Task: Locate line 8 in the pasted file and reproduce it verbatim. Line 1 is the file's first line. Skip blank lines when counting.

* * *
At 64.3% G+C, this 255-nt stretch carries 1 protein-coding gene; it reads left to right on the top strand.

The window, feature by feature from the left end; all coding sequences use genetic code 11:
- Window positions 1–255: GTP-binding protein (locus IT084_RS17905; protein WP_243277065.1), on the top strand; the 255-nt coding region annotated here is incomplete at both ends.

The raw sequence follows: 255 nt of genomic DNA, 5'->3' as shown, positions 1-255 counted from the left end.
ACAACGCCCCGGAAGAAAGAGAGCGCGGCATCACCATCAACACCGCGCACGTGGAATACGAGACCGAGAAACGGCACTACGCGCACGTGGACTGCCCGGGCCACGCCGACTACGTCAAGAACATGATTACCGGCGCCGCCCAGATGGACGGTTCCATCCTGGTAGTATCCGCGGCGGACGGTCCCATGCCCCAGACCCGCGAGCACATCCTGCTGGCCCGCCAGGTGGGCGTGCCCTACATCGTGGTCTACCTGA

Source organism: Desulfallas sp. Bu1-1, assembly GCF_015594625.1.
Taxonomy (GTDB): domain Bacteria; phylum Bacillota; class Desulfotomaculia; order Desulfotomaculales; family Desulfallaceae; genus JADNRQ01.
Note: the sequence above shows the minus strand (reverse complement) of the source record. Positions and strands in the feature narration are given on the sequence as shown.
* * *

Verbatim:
Note: the sequence above shows the minus strand (reverse complement) of the source record. Positions and strands in the feature narration are given on the sequence as shown.